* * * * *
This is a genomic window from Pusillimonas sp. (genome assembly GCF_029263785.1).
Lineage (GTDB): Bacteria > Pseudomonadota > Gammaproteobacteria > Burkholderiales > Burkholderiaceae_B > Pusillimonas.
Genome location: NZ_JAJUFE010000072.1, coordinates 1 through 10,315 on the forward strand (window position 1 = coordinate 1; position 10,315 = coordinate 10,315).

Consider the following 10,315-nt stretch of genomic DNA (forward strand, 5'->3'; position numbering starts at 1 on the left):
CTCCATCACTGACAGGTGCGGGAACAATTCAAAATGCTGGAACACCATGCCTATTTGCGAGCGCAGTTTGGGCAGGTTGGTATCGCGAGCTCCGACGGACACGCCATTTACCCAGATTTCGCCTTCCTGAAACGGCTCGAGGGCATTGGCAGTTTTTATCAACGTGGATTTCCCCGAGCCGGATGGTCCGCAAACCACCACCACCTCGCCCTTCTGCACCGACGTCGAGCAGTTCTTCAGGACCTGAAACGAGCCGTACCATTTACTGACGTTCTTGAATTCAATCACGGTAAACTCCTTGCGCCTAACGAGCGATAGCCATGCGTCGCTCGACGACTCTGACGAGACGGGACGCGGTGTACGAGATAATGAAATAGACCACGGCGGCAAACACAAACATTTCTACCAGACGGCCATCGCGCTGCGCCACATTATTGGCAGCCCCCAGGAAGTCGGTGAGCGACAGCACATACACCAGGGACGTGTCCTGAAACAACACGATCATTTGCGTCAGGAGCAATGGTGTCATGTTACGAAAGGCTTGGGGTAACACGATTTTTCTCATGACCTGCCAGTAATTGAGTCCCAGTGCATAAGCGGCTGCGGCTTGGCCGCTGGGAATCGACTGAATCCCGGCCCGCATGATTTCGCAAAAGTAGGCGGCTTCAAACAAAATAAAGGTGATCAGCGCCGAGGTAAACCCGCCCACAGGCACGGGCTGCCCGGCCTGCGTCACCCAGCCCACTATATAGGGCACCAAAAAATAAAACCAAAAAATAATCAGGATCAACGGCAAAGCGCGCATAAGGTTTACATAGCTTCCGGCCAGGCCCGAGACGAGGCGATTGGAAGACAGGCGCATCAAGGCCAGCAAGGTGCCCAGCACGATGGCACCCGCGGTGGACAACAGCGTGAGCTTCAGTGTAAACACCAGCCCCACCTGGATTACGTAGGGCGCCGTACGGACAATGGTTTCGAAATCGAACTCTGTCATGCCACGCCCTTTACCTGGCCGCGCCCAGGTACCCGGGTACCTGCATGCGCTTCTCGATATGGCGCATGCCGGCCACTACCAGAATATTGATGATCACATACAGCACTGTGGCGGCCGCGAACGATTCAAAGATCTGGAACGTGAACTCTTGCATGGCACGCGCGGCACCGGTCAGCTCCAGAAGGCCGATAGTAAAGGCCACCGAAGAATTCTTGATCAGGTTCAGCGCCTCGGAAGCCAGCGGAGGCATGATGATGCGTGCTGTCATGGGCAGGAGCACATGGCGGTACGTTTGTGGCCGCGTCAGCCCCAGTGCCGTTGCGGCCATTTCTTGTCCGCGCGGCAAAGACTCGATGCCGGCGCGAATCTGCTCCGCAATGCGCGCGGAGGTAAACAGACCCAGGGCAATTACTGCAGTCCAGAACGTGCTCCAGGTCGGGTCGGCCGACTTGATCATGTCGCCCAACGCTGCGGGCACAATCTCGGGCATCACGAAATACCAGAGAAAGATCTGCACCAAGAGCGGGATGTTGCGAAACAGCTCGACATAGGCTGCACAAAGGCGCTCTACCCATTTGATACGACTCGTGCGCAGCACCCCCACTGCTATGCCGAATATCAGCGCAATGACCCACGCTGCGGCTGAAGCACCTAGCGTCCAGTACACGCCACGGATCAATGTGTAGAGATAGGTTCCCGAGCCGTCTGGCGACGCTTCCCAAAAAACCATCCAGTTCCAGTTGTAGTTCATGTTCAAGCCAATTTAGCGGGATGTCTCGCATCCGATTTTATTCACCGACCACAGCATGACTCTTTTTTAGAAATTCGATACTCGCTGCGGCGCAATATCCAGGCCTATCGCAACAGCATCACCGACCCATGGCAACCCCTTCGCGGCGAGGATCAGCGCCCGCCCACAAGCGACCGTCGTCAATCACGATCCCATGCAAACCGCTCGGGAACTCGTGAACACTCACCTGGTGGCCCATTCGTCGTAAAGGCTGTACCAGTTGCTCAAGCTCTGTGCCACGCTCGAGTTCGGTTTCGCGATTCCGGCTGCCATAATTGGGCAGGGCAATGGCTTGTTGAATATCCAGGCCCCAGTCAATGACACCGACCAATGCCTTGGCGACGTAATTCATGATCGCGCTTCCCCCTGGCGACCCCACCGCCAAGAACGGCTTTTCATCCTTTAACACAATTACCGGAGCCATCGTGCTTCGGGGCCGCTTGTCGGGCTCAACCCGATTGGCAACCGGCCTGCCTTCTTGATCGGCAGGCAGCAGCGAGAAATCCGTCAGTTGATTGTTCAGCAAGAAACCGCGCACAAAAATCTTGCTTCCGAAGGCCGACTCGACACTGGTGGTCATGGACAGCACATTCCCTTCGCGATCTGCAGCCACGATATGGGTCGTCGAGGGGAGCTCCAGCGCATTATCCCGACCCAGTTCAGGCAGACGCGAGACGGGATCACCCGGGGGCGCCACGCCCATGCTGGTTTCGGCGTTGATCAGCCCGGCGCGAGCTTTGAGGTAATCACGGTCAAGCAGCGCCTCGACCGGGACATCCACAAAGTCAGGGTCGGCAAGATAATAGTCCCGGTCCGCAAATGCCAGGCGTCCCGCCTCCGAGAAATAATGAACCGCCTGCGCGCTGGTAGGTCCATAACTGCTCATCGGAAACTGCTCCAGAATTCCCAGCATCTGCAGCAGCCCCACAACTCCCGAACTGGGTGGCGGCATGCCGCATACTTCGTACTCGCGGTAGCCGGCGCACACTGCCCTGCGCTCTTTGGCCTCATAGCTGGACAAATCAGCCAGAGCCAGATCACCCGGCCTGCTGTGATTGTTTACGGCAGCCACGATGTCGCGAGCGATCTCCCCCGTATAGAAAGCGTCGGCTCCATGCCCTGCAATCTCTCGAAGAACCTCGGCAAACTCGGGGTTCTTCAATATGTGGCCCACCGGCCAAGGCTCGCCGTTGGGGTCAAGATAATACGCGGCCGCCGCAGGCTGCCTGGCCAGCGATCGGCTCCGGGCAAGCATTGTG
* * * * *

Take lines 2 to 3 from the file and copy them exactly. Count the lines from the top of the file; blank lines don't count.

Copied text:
Lineage (GTDB): Bacteria > Pseudomonadota > Gammaproteobacteria > Burkholderiales > Burkholderiaceae_B > Pusillimonas.
Genome location: NZ_JAJUFE010000072.1, coordinates 1 through 10,315 on the forward strand (window position 1 = coordinate 1; position 10,315 = coordinate 10,315).